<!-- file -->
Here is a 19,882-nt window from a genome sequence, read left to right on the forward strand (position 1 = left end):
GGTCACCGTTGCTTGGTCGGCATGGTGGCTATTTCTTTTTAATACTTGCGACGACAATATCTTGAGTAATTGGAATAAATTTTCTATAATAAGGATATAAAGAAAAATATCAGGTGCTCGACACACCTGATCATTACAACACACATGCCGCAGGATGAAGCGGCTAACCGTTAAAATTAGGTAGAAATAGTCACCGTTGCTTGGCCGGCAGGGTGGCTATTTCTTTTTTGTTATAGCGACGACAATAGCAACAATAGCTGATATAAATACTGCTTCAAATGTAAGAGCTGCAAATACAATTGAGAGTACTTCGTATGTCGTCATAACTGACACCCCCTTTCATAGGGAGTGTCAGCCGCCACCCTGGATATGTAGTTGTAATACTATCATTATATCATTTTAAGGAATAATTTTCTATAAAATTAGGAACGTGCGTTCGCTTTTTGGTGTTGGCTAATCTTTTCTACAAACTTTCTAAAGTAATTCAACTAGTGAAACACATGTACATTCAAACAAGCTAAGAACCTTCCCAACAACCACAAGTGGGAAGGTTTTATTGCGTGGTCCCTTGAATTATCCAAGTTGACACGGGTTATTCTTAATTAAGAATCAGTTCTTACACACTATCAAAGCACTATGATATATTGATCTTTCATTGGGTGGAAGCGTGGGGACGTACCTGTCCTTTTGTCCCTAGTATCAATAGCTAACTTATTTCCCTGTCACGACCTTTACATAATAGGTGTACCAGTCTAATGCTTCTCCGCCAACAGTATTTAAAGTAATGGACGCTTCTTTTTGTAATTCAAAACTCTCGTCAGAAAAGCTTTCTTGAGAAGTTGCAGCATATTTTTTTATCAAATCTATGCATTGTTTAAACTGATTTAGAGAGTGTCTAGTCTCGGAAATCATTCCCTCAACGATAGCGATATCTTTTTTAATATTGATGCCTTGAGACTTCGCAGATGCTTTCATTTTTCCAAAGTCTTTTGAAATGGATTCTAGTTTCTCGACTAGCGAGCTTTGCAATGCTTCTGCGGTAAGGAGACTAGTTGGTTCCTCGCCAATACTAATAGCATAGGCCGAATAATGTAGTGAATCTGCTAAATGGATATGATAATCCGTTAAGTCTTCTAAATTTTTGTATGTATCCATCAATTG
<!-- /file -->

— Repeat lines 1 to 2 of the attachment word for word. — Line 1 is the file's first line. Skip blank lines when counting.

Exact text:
Here is a 19,882-nt window from a genome sequence, read left to right on the forward strand (position 1 = left end):
GGTCACCGTTGCTTGGTCGGCATGGTGGCTATTTCTTTTTAATACTTGCGACGACAATATCTTGAGTAATTGGAATAAATTTTCTATAATAAGGATATAAAGAAAAATATCAGGTGCTCGACACACCTGATCATTACAACACACATGCCGCAGGATGAAGCGGCTAACCGTTAAAATTAGGTAGAAATAGTCACCGTTGCTTGGCCGGCAGGGTGGCTATTTCTTTTTTGTTATAGCGACGACAATAGCAACAATAGCTGATATAAATACTGCTTCAAATGTAAGAGCTGCAAATACAATTGAGAGTACTTCGTATGTCGTCATAACTGACACCCCCTTTCATAGGGAGTGTCAGCCGCCACCCTGGATATGTAGTTGTAATACTATCATTATATCATTTTAAGGAATAATTTTCTATAAAATTAGGAACGTGCGTTCGCTTTTTGGTGTTGGCTAATCTTTTCTACAAACTTTCTAAAGTAATTCAACTAGTGAAACACATGTACATTCAAACAAGCTAAGAACCTTCCCAACAACCACAAGTGGGAAGGTTTTATTGCGTGGTCCCTTGAATTATCCAAGTTGACACGGGTTATTCTTAATTAAGAATCAGTTCTTACACACTATCAAAGCACTATGATATATTGATCTTTCATTGGGTGGAAGCGTGGGGACGTACCTGTCCTTTTGTCCCTAGTATCAATAGCTAACTTATTTCCCTGTCACGACCTTTACATAATAGGTGTACCAGTCTAATGCTTCTCCGCCAACAGTATTTAAAGTAATGGACGCTTCTTTTTGTAATTCAAAACTCTCGTCAGAAAAGCTTTCTTGAGAAGTTGCAGCATATTTTTTTATCAAATCTATGCATTGTTTAAACTGATTTAGAGAGTGTCTAGTCTCGGAAATCATTCCCTCAACGATAGCGATATCTTTTTTAATATTGATGCCTTGAGACTTCGCAGATGCTTTCATTTTTCCAAAGTCTTTTGAAATGGATTCTAGTTTCTCGACTAGCGAGCTTTGCAATGCTTCTGCGGTAAGGAGACTAGTTGGTTCCTCGCCAATACTAATAGCATAGGCCGAATAATGTAGTGAATCTGCTAAATGGATATGATAATCCGTTAAGTCTTCTAAATTTTTGTATGTATCCATCAATTG